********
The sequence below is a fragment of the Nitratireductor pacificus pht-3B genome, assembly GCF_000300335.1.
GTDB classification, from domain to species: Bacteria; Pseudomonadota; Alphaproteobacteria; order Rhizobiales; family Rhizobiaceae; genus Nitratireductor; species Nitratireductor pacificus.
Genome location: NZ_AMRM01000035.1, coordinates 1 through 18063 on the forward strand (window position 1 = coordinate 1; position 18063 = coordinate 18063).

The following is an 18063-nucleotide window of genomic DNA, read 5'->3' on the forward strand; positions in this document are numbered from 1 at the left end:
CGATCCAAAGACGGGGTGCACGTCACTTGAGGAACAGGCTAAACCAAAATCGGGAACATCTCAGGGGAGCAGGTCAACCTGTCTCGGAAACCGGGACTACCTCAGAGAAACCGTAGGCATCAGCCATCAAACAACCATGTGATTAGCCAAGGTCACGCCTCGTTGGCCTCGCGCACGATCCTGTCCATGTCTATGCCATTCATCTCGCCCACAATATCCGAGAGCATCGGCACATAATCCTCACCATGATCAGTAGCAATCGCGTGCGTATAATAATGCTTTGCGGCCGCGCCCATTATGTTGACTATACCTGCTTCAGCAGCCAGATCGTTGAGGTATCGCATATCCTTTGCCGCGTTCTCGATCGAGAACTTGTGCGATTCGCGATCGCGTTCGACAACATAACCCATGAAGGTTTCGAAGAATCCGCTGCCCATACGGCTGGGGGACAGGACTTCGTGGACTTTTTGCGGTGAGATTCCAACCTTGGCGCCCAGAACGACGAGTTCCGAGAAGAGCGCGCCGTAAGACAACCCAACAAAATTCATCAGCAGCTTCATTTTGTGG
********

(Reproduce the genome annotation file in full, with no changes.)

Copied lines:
The sequence below is a fragment of the Nitratireductor pacificus pht-3B genome, assembly GCF_000300335.1.
GTDB classification, from domain to species: Bacteria; Pseudomonadota; Alphaproteobacteria; order Rhizobiales; family Rhizobiaceae; genus Nitratireductor; species Nitratireductor pacificus.
Genome location: NZ_AMRM01000035.1, coordinates 1 through 18063 on the forward strand (window position 1 = coordinate 1; position 18063 = coordinate 18063).

The following is an 18063-nucleotide window of genomic DNA, read 5'->3' on the forward strand; positions in this document are numbered from 1 at the left end:
CGATCCAAAGACGGGGTGCACGTCACTTGAGGAACAGGCTAAACCAAAATCGGGAACATCTCAGGGGAGCAGGTCAACCTGTCTCGGAAACCGGGACTACCTCAGAGAAACCGTAGGCATCAGCCATCAAACAACCATGTGATTAGCCAAGGTCACGCCTCGTTGGCCTCGCGCACGATCCTGTCCATGTCTATGCCATTCATCTCGCCCACAATATCCGAGAGCATCGGCACATAATCCTCACCATGATCAGTAGCAATCGCGTGCGTATAATAATGCTTTGCGGCCGCGCCCATTATGTTGACTATACCTGCTTCAGCAGCCAGATCGTTGAGGTATCGCATATCCTTTGCCGCGTTCTCGATCGAGAACTTGTGCGATTCGCGATCGCGTTCGACAACATAACCCATGAAGGTTTCGAAGAATCCGCTGCCCATACGGCTGGGGGACAGGACTTCGTGGACTTTTTGCGGTGAGATTCCAACCTTGGCGCCCAGAACGACGAGTTCCGAGAAGAGCGCGCCGTAAGACAACCCAACAAAATTCATCAGCAGCTTCATTTTGTGG